Peer health ambassador project for incarcerated men receives $1.3m funding

A peer health ambassador project for incarcerated men co-developed by the Collaborating Centre for Prison Health and Education (CCPHE) has received $1.3 million in government funding.

The Public Health Agency of Canada awarded $1.3 million over five years to the project, run by CCPHE and the British Columbia Centre for Disease Control (BCCDC). Funded through the HIV and Hepatitis C Community Action Fund, the organizations will develop an approach to preventing HIV, hepatitis C and related sexually transmitted and blood-borne infections among federally incarcerated men in two BC institutions.

The project will train and support up to 24 peer health ambassadors who will work with fellow federally incarcerated men to reduce the risks associated with sexually transmitted and blood-borne infections through regular workshops. Results and tools of the project will be shared with Correctional Service Canada.

Professor Mieke Koehoorn

CCPHE project manager Debra Hanberg

People living in or recently released from correctional facilities are among some of the groups most affected by HIV and other sexually transmitted and blood-borne infections, the Public Health Agency of Canada said.

CCPHE director and School of Population and Public Health Clinical Professor Dr. Ruth Elwood Martin (pictured above) said that CCPHE was grateful to the Public Health Agency of Canada for supporting the project and recognizing the value of working with incarcerated men to develop and deliver health education programs in correctional facilities.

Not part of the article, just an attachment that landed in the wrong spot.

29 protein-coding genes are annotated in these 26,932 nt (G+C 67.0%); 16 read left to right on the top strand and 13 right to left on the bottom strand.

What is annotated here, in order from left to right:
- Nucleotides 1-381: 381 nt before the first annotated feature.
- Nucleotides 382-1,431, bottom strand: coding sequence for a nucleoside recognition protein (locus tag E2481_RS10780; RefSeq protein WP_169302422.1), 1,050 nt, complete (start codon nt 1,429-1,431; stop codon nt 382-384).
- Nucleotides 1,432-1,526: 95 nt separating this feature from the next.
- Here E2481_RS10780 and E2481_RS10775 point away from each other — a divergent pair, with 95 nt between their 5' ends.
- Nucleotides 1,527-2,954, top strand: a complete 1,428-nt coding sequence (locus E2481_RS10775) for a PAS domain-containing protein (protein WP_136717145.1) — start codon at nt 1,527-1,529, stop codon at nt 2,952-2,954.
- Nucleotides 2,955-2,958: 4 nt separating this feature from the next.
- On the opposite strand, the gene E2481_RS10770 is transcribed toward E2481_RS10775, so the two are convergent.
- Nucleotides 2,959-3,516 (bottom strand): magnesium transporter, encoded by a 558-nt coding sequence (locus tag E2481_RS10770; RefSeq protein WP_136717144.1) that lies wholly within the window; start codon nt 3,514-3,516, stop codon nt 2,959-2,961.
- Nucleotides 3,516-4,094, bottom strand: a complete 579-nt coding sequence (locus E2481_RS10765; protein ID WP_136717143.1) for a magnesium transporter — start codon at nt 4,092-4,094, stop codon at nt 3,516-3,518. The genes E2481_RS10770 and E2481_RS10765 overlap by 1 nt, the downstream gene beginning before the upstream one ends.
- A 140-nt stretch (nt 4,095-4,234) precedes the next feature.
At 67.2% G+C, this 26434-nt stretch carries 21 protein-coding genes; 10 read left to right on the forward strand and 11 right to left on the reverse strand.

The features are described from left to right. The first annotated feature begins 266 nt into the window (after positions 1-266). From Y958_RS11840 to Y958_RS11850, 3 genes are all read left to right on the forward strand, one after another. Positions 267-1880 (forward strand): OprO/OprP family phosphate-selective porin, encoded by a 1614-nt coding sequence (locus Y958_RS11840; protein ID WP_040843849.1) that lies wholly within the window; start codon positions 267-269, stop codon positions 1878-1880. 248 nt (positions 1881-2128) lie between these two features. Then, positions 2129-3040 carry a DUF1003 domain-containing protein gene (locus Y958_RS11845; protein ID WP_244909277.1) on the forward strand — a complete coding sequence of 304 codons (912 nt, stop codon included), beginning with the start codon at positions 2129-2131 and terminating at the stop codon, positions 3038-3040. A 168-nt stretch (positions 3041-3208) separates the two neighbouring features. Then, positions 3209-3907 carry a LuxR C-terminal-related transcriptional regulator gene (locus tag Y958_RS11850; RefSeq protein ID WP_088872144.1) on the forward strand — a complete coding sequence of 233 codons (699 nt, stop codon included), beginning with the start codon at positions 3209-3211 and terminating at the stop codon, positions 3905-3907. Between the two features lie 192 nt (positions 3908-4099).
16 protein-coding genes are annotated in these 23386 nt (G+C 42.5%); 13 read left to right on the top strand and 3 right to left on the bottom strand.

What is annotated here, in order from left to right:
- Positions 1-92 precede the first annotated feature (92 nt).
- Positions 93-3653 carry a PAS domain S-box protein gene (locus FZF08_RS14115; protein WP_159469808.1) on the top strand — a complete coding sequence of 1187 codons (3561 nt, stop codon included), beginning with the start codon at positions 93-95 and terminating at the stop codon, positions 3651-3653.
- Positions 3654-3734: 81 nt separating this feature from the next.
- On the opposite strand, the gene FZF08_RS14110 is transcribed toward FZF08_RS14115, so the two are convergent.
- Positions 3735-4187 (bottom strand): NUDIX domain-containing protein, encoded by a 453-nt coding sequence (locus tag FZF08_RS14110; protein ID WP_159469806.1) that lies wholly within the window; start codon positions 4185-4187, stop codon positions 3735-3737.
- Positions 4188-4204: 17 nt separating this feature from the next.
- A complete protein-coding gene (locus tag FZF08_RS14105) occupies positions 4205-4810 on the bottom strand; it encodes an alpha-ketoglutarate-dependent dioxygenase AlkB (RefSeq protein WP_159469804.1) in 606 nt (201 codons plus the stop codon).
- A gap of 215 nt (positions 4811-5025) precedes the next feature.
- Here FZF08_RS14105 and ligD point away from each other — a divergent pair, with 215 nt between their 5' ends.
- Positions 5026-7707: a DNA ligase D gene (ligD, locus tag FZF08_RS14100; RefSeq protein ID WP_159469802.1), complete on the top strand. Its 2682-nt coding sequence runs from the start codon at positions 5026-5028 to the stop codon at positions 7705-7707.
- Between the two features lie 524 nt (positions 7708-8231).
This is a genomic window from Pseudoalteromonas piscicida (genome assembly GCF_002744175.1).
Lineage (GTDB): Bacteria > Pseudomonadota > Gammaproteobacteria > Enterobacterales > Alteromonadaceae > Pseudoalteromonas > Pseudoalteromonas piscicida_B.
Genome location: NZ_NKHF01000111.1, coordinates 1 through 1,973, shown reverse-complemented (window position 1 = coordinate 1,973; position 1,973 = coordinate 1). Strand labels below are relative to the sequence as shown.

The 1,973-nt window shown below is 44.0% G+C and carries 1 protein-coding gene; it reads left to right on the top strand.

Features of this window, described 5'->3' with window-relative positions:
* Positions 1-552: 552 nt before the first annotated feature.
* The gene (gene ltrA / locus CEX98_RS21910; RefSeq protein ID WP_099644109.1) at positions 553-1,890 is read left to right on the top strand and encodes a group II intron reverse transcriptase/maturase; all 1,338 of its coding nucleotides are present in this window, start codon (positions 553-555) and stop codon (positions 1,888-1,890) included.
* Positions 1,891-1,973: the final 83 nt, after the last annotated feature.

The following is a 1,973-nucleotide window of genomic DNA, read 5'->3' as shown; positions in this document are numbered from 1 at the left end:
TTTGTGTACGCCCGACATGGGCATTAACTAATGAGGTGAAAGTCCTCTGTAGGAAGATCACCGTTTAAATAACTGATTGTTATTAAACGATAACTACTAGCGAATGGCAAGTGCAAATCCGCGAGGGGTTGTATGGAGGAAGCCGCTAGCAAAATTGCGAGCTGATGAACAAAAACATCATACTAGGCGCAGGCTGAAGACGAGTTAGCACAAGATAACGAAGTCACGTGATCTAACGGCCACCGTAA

“This is a wonderful opportunity to collaborate with British Columbia Centre for Disease Control, Correctional Service Canada, the peer health ambassadors and community partners to enhance the personal and community health of incarcerated individuals.”
CCPHE director and School of Population and Public Health Clinical Professor Dr. Ruth Elwood Martin

CCPHE project manager Debra Hanberg said the team aimed to start training of the peer health ambassadors in the first half of this year. Peer health ambassadors will work with the project team to develop written and visual educational materials that are informed by the current knowledge and experiences of the men inside the correctional facility and then co-deliver the workshops.

“We hope this collaboration will make the educational material and subsequent workshops more relevant to other incarcerated men participating in the program.”
CCPHE project manager Debra Hanberg

Minister of Health Ginette Petitpas Taylor said in a January release the government was committed to eliminating AIDS as a global public health threat. “Support for important projects like the one being put in place by the British Columbia Centre for Disease Control and the University of British Columbia reflects our renewed focus on evidence-based interventions that will support the prevention of new infections and reduce the stigma attached to HIV and AIDS.”

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